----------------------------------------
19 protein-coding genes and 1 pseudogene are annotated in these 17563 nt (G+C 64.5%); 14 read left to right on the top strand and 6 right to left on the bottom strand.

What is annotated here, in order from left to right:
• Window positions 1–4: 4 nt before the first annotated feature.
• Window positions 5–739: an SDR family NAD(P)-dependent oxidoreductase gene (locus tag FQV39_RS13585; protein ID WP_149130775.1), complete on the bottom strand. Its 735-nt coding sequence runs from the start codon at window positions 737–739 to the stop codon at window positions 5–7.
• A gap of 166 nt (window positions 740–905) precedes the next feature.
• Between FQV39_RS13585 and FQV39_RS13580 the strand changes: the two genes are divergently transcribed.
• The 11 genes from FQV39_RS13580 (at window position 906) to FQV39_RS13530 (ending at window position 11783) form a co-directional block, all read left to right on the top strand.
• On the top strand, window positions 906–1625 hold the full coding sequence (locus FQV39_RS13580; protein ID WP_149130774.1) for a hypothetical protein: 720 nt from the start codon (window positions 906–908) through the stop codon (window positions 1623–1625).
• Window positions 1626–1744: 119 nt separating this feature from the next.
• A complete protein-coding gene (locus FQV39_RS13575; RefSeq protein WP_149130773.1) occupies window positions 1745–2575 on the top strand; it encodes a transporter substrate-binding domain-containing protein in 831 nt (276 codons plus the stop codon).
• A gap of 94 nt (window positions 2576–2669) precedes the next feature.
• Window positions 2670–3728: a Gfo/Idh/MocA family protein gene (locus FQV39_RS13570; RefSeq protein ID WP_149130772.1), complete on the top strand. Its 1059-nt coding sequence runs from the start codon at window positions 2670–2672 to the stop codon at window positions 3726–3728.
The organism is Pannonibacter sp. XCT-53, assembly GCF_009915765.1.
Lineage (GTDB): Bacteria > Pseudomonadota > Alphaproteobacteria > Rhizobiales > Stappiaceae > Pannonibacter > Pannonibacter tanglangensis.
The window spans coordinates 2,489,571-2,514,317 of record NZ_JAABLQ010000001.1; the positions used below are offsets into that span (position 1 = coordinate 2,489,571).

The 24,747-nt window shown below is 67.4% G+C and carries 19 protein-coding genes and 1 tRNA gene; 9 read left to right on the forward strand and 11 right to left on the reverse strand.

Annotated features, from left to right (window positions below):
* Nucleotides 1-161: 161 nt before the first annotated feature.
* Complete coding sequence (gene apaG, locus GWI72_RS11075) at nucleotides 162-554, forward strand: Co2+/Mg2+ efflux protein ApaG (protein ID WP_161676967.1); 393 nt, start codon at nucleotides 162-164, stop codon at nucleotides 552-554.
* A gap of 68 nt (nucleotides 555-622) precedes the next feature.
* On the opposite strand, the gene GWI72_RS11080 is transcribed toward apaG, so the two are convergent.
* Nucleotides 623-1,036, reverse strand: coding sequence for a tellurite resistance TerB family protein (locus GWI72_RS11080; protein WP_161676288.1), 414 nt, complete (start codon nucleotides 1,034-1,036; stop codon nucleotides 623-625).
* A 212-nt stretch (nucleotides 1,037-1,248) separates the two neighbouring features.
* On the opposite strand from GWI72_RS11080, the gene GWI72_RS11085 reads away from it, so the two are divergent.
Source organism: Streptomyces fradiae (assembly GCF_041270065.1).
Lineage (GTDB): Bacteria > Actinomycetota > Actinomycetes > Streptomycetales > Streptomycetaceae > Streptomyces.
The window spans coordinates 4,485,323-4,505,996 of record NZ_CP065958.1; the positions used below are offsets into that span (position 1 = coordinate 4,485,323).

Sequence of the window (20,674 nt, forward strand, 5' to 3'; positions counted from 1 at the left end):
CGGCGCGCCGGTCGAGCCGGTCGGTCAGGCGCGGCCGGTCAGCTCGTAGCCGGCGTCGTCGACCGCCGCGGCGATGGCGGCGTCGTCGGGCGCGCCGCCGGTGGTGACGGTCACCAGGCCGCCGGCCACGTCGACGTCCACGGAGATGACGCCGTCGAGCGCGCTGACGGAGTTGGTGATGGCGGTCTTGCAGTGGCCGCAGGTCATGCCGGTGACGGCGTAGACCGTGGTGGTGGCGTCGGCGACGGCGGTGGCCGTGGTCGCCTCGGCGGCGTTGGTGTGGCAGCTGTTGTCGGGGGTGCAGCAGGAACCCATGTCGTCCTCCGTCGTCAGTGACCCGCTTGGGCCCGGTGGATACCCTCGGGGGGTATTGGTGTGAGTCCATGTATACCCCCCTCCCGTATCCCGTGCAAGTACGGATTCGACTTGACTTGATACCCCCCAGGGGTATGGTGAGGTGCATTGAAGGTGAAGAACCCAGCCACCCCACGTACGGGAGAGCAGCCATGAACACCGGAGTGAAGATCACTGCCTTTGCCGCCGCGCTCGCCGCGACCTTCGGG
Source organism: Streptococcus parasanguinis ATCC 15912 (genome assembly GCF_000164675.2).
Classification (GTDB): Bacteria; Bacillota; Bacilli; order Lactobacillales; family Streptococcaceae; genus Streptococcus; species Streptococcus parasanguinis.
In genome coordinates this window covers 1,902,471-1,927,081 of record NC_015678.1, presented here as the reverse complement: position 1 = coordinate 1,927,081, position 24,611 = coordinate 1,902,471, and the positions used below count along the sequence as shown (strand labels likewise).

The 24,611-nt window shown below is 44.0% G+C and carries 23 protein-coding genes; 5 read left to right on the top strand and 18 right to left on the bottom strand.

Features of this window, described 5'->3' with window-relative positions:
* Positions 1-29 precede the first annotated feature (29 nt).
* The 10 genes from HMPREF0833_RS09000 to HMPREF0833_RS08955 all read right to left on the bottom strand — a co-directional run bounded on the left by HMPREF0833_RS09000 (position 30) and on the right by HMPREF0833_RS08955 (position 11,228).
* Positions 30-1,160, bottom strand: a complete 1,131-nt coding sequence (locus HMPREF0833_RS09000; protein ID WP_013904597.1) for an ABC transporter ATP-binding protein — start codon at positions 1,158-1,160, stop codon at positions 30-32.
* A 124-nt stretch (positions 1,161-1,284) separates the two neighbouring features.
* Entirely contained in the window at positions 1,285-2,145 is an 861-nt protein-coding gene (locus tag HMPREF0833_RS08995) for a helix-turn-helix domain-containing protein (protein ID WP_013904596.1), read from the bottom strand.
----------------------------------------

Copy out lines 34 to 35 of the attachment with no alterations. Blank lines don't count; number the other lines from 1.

Features of this window, described 5'->3' with window-relative positions:
* Positions 1-29 precede the first annotated feature (29 nt).